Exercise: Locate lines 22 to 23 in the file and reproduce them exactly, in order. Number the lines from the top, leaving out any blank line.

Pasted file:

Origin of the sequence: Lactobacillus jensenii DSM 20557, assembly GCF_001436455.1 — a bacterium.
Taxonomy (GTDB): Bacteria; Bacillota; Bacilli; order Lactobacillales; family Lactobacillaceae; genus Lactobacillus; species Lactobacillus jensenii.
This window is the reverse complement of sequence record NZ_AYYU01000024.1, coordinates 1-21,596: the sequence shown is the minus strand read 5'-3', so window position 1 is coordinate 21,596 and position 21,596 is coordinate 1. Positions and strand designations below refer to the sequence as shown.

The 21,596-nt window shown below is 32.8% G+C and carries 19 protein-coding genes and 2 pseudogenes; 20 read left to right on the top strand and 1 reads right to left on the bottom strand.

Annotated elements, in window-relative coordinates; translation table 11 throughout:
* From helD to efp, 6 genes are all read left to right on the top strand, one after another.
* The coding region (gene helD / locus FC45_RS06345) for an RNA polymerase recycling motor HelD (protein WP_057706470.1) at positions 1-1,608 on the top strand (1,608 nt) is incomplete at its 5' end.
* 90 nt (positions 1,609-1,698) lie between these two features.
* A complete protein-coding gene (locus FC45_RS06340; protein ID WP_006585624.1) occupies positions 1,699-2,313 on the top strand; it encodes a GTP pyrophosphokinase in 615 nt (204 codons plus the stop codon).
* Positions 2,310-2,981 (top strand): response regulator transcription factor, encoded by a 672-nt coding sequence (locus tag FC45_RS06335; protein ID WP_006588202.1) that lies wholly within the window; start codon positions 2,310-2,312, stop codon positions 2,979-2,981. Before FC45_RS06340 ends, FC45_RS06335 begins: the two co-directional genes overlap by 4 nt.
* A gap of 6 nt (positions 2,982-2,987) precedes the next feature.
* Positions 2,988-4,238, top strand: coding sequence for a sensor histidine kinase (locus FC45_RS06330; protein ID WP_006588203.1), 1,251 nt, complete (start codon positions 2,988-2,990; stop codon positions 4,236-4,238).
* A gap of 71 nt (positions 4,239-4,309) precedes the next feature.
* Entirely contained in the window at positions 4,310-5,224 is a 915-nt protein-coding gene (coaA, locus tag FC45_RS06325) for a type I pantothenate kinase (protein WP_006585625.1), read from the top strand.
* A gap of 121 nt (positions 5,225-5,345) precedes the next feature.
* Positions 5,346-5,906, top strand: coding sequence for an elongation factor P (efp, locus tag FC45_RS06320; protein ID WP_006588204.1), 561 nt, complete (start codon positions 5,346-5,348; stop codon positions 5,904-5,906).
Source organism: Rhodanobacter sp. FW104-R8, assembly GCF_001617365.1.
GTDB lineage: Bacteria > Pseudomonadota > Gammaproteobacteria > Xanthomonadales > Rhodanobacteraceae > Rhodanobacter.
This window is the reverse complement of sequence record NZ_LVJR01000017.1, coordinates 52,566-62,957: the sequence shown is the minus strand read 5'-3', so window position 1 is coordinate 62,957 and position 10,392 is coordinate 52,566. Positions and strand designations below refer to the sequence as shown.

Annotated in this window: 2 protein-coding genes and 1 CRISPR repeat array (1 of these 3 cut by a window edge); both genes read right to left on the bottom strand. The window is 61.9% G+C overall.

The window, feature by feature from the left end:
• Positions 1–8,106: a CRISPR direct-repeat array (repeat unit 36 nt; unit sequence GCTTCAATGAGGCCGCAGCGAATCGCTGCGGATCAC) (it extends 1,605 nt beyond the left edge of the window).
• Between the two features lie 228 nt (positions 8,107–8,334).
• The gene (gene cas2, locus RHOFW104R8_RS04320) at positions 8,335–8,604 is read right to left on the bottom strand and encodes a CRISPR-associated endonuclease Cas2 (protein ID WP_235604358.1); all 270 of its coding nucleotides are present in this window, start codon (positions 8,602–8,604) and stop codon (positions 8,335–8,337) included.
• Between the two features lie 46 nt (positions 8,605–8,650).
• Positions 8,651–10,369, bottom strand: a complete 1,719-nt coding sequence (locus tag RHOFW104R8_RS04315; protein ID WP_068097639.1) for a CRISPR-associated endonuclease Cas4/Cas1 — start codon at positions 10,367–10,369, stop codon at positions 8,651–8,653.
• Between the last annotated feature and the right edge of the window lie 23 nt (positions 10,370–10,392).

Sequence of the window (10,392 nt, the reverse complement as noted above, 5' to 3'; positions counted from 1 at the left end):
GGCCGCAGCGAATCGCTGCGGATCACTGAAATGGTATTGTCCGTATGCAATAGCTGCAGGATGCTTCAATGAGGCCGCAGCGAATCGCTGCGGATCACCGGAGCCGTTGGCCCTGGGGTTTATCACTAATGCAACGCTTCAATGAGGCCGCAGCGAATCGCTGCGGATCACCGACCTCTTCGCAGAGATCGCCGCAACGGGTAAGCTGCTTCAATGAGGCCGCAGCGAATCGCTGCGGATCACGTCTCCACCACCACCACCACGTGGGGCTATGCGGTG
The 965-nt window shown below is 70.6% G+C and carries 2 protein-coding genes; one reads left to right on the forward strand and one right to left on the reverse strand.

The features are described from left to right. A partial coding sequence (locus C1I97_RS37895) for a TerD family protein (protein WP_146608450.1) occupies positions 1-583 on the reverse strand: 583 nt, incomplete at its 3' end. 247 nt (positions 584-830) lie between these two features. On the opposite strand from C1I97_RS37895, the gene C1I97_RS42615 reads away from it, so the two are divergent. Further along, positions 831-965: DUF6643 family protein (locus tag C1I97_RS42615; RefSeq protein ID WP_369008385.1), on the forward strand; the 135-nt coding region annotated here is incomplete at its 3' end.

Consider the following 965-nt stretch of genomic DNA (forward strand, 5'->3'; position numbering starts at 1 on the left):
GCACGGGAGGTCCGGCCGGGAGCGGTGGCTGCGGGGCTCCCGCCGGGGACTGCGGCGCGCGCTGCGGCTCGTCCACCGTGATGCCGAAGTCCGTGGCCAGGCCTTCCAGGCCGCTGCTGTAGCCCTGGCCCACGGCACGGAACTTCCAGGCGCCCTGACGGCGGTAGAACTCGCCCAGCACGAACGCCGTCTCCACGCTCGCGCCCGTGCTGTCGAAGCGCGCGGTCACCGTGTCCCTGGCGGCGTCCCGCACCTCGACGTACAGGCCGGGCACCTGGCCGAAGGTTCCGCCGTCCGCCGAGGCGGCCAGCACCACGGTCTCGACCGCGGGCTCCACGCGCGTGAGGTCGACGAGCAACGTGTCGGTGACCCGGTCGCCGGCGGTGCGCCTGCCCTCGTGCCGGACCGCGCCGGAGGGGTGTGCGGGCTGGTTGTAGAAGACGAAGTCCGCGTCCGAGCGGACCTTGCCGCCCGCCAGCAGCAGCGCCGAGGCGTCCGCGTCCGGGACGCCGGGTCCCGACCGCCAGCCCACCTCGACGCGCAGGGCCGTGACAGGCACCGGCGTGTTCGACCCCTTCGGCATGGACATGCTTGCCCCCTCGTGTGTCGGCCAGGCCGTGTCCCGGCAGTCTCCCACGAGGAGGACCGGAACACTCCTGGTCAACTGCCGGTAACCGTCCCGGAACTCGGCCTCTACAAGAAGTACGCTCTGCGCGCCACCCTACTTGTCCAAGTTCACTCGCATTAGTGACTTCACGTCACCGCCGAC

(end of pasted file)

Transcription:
• Positions 1–8,106: a CRISPR direct-repeat array (repeat unit 36 nt; unit sequence GCTTCAATGAGGCCGCAGCGAATCGCTGCGGATCAC) (it extends 1,605 nt beyond the left edge of the window).
• Between the two features lie 228 nt (positions 8,107–8,334).